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Music Review - `AIN’T YOUR MOMMA ` by RHONDA FUNK (jm)

RHONDA FUNK – AIN’T YOUR MOMMA  (click on image to watch video)

 2 June 2019

 

Black

On her latest EP, and fourth album to date, Nashville’s Rhonda Funk offers the best entry point yet to discovering just how compelling a singer/writer she is in the world of Americana.

On Ain’t Your Momma, Funk pulled together five of the best tracks she’s written or co-written (out of more than 100 she’s worked on to date) and hit the studio. She also included an inspired cover Jon Bon Jovi’s “Whole Lot of Leavin’” (from cowboy era Bon Jovi, not Hair Metal era Bon Jovi). The title track, which opens the collection, is a solid anti-sexism tune perfectly showcasing her knack for writing smart, witty songs. “I Could Get Use To This” is more in the vein of a modern Country, “life is good” track; certainly a fun song, bad not nearly as creative as the album opener. The bar burner, “Liar Liar,” is a perfect, know almost traditional lover scorned song, with blazing guitars and fiddles.

The only really stumble here is on “More Than A Table,” a slow tempo track that seems a little too precious with its symbolism. In an attempt to be earnest, it just comes off as clumsy and overwrought. The EP closes on “Cumberland Falls,” another stand out track and one that beautifully shows offs Funk’s voice and songwriting prowess. This six-song collection is a fantastic calling card to those who have yet to listen to her music and solid follow up to her recent Silver Award win for US Female Single of the Year from the International Singer-Songwriters Association.         

 

Music Reviewer - John Moore  

John B. Moore has been covering the seemingly disparate, but surprisingly complimentary genres of Americana and punk rock for the past 20 years.

Blurt/New Noise Magazine/InSite Atlanta/NeuFutur Magazine

twitter @jbmoore00

To Read All of John's Reviews, Click Here

 

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Music Review - `Rope the Wind` by Nick Justice (jm)

Nick Justice- Rope the Wind (click on image to watch video)

 5 March 2021

 

Black

Since 2014, when Nick Justice re-directed his focus back to music after a nearly two decades long sabbatical, the Southern California troubadour – by way of Long Island - has been consistently churning out one solid, lyrically-strong Americana/folk record after another. His latest, Rope The Wind is certainly no different. 

His whiskey vocals - delivered in an unrushed manner similar to Willie Nelson and John Prine - sounds the same as it ever was, whether he’s singing about Billy The Kid (“Billy The Kid”), a newly married couple on a killing spree (“Run Away”) or the title track, about running away from a problemed life. And while he covers a myriad of disparate topics in less than 40 minutes, thanks to his voice, as consistently placid as it’s always been, it makes for a satisfyingly familiar listen.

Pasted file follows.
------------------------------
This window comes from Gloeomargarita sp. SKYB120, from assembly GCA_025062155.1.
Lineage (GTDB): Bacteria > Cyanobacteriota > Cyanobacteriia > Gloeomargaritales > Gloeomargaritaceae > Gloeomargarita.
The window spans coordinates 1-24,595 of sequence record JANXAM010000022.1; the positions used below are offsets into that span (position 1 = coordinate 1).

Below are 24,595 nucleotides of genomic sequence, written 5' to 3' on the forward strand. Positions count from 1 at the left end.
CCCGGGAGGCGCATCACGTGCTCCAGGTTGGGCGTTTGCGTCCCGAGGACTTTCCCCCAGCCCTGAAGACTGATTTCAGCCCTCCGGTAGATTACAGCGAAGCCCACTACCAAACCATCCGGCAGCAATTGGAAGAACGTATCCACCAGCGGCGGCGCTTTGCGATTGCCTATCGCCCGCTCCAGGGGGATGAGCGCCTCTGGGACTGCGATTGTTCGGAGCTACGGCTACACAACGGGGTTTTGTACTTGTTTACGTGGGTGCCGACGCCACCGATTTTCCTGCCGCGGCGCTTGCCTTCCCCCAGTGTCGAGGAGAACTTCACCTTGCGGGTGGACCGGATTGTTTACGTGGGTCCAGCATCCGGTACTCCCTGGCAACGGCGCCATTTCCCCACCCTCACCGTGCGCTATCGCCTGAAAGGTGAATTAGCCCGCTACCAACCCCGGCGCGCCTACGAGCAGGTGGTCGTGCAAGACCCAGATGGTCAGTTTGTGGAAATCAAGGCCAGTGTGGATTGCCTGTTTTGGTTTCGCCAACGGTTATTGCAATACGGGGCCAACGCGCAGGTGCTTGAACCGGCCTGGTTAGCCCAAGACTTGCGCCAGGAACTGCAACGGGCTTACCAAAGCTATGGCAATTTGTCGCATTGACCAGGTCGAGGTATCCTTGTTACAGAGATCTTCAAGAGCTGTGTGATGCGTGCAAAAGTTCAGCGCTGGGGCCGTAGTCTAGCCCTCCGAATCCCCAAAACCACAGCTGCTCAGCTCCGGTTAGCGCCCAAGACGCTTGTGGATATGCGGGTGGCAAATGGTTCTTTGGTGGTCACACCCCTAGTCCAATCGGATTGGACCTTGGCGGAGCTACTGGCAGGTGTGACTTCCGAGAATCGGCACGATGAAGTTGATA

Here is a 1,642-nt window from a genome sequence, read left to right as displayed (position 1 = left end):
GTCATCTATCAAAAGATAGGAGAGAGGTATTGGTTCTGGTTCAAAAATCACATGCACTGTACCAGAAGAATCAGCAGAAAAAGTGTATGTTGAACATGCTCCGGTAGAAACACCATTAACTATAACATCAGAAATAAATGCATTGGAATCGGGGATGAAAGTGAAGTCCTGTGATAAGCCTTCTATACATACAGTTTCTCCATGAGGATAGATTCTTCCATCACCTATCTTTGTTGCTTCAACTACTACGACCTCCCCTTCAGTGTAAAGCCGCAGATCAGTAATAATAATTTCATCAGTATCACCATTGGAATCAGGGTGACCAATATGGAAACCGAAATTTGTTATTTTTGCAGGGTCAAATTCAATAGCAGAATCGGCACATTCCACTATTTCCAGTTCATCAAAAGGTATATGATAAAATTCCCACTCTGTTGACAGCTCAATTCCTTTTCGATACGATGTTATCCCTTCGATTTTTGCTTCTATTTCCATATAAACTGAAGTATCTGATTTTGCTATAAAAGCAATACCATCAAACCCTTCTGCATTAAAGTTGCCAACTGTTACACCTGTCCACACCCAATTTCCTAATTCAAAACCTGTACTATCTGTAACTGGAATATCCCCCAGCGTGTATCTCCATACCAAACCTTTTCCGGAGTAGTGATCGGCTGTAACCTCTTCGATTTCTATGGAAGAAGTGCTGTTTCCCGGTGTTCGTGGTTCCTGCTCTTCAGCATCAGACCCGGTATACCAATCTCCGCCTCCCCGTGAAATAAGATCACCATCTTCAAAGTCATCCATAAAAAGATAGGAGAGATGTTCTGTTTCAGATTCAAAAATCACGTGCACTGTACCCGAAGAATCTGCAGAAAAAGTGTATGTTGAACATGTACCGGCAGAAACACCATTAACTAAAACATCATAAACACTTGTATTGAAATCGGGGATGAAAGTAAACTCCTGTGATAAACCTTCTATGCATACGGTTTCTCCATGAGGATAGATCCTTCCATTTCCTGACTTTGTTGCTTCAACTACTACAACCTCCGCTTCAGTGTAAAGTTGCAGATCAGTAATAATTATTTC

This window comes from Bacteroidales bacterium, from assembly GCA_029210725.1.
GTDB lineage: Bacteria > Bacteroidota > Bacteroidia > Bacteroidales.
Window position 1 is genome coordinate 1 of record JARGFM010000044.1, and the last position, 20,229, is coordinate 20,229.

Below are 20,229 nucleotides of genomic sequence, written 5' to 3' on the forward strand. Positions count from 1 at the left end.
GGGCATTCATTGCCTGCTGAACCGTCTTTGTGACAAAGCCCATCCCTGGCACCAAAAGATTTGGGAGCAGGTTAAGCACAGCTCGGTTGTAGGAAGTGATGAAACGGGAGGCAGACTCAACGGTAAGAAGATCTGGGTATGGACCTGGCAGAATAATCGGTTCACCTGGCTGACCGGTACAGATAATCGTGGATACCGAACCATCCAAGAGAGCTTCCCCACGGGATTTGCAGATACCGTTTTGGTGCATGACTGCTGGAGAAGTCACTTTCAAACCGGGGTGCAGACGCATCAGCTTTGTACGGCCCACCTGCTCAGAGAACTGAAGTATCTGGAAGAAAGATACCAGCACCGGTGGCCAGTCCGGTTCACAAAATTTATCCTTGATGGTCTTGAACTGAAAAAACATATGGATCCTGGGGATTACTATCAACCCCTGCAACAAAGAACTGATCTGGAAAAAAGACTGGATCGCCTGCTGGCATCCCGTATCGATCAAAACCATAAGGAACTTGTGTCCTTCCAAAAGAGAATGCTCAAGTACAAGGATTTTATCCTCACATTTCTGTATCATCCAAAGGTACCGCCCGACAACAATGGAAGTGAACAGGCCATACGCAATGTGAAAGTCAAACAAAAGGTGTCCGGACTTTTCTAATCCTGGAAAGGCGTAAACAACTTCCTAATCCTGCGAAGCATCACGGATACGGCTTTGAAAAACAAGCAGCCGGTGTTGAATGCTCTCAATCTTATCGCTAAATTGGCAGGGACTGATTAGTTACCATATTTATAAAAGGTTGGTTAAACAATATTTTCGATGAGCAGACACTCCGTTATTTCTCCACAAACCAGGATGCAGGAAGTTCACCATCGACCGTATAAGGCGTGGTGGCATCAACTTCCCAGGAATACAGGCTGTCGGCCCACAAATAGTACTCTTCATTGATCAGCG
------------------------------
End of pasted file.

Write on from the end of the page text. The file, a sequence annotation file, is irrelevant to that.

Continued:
The album kicks off with a strummed chord and the steady drum beat of “Traveling Man,” one of the strongest tracks here and a throwback of sorts to Roger Miller. Lyrically one of the best songs from Justice’s catalogue, is the love definitely gone track “No Reason To Stay”. In a similar vein, “Love is on the Run,” is another great heartache song, a solid barroom jukebox tear in my beer number. 

The only song on this 11-track album that doesn’t really click on first listen is “Rhymes and Reason,” with Justice reeling through lines from childhood nursery rhymes. But it’s not enough to drag down an otherwise satisfyingly breezy record. Justice has been consistently reliable in the second version of his career and Rope The Wind is a brilliant starting point for anyone looking to dig into his catalogue.             

 

Music Reviewer - John Moore  

John B. Moore has been covering the seemingly disparate, but surprisingly complimentary genres of Americana and punk rock for the past 20 years.

Blurt/New Noise Magazine/InSite Atlanta/NeuFutur Magazine

twitter @jbmoore00

To Read All of John's Reviews, Click Here

 

 

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Music Review - `THE GODS AND GHOSTS OF BLEAKER STREET` by Tom MacLear (jm)

Tom MacLear- THE GODS AND GHOSTS OF BLEAKER STREET (click on image to watch video)

 9 November 2020

 

Black

There’s no escaping the fact that the phrase “Spoke Word Album” reeks of pretentiousness. It’s right up there with “Rock Opera”. But surprisingly, composer, poet and filmmaker Tom MacLear manages to turn in a 10-track spoken word record that is remarkably (almost) entirely stripped of self-importance.